Even with the gala, we had new people that I don’t think — had it been in person — who would have taken time to travel or get dressed up to go to a country club event. I think we got new people in because of that. Then we kept some of the same folks.
Our donor database has a new feature on it where you can send an email video, so now I can email them right away when they donate. It’s me saying, “thank you so much.” They feel a connection with a person and not just an auto-generated email.
What is the general database that you’re using?
Network for Good. They’ve been great to work with during this time. They’ve offered a lot of ways to thank donors and to capture names through the different tools that they offer. That’s been one of the greatest advantages, to sit here and click and say, “Hey, thank you, Debbie, for your donation. We appreciate you. You’re new to the family of donors for Big Brothers Big Sisters.” It’s just a nice touch.
As you look at the fundraising mix, what are you planning to do this year? Are you planning to move away from reliance on those events? Any other tactics you’re planning to try this year?
Right before the pandemic hit, we had two offices because we serve Guilford County. So children in Guilford, children in High Point. We’re looking to merge the two. We had started looking at spaces. Well, we found a space, and through this, people have stepped up to help us with purchasing the facility. We plan to move into this new space in June. I think along with that is this excitement of, “okay, well, what are you going to do with it? How does this help you serve more kids?” The messaging about serving more kids, even in all of that’s going on, makes people not only want to donate to a building, but they want to donate to how you’re going to use it to serve the community.
That initiative has helped us get new donors. This capital campaign has opened up some conversations about our program with people brand new to our file. When talking to those giving online, you need to randomly pick some folks, call them, and say, “Hey, why did you decide to do this?” And start cultivating a relationship that will lead to a deeper commitment or larger gifts. It can take a while to cultivate folks, but you also have donors who have been with us for a long time. We’re having these conversations regularly with them more about, “these are things that are going on. This is what’s going on with our kids. This is a great story of this match here, they went out and bought a birdhouse, and they’re going to build it online together.”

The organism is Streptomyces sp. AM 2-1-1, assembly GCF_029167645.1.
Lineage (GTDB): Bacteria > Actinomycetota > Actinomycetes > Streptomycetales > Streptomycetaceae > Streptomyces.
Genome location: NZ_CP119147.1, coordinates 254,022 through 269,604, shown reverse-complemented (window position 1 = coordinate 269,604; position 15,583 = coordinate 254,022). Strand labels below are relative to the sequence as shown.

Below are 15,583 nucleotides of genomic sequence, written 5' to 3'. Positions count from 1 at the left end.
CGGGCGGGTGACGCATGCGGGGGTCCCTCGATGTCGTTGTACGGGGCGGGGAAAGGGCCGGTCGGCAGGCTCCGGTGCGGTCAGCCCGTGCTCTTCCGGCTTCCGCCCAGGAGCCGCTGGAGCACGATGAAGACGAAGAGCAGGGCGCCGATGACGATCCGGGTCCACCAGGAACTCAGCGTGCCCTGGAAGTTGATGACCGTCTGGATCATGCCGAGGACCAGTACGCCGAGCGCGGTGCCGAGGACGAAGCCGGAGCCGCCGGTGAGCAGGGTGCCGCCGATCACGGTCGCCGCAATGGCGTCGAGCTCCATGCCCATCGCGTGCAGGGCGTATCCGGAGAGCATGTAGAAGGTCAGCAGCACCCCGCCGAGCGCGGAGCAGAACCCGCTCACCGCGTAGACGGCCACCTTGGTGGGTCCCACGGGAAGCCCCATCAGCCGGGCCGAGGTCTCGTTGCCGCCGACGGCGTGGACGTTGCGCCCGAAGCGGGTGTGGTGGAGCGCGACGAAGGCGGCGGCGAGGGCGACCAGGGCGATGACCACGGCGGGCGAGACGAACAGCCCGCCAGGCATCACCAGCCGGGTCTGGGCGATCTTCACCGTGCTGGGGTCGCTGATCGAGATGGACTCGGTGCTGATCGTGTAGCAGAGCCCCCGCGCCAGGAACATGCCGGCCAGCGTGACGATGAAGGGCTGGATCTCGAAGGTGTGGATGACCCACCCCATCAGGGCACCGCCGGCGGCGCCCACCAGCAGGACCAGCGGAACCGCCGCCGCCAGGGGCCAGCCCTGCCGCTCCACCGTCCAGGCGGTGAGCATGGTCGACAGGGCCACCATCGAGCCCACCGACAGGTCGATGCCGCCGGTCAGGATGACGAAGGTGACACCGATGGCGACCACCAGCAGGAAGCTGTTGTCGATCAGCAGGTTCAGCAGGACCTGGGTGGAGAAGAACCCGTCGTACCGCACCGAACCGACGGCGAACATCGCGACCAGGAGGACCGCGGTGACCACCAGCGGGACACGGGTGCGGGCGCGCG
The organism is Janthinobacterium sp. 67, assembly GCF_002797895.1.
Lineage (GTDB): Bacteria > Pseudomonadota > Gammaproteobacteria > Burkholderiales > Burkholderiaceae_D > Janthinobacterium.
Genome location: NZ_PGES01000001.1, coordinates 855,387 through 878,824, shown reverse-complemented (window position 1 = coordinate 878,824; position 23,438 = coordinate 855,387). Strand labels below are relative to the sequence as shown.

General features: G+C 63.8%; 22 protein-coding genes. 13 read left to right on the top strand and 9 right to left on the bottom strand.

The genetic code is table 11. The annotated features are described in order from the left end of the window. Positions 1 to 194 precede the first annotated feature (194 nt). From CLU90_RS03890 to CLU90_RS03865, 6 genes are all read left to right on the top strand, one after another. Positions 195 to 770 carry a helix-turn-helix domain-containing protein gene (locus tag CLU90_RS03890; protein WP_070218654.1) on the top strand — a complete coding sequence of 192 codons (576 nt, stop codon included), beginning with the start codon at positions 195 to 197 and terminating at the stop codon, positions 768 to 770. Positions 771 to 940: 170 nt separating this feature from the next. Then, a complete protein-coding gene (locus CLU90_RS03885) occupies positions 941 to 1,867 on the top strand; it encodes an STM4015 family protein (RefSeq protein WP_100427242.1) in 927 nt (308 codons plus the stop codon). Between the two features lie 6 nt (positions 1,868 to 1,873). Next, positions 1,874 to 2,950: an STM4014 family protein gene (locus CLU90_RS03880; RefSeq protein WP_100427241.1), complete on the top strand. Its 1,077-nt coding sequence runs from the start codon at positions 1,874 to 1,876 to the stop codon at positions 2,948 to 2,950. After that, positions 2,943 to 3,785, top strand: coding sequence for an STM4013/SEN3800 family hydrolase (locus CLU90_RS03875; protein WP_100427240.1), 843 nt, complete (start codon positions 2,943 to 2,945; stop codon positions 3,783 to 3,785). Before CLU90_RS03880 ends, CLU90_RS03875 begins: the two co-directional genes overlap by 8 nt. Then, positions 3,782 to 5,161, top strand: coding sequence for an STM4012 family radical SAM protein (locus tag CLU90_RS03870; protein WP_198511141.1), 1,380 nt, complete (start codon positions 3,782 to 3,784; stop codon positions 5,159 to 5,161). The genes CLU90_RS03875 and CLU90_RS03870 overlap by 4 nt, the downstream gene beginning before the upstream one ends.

So when a donor hears that, they’re thinking, “I want to make sure that that does not get lost for any child, so I want to give you more to help you through this time.”
I’ll also ask them, “can you open up a conversation with one of your friends who you think would buy into what we’re doing and want to hear more about it?”
All of this has helped to open up these conversations with new people and to bring donors closer to us and know what we’re doing.
Are there other investments, platforms, or technologies that you’re using, that are going to help you create greater donor connection?
We’re going to move toward it. We’re looking at a platform to help you with accepting gifts of stock. It’s easier to give a gift, a larger gift, through donor-advised funds. So we have talked to a company that can do that.
Right now, we only have a couple of folks who give us gifts in that way, primarily because we don’t market it that way.
In those cases, we have a relationship with somebody who has a financial advisor. So we stream it through them. I can see more nonprofits using something like this as we move forward because gifts of stock are an easy way for somebody to give a more significant gift.
What do you think is one of the biggest challenges facing not just your organization, but the nonprofit industry as a whole?
I think it’s healthy not to be held back by concerns about overhead costs. We are a business and especially a business that charges no fees to the children we serve and their families. It takes more extensive development staff to get the money going with our larger gifts. When you’re talking about working with donors who want to be closer to what you’re doing, it takes time. You can’t just shuffle people through that process. You can’t have too many balls in the air, or somebody drops. When you’re talking about a donor, they can give their money somewhere else. You have to dedicate time to somebody to make them want to dig deeper and invest in changing and being a part of what you’re doing.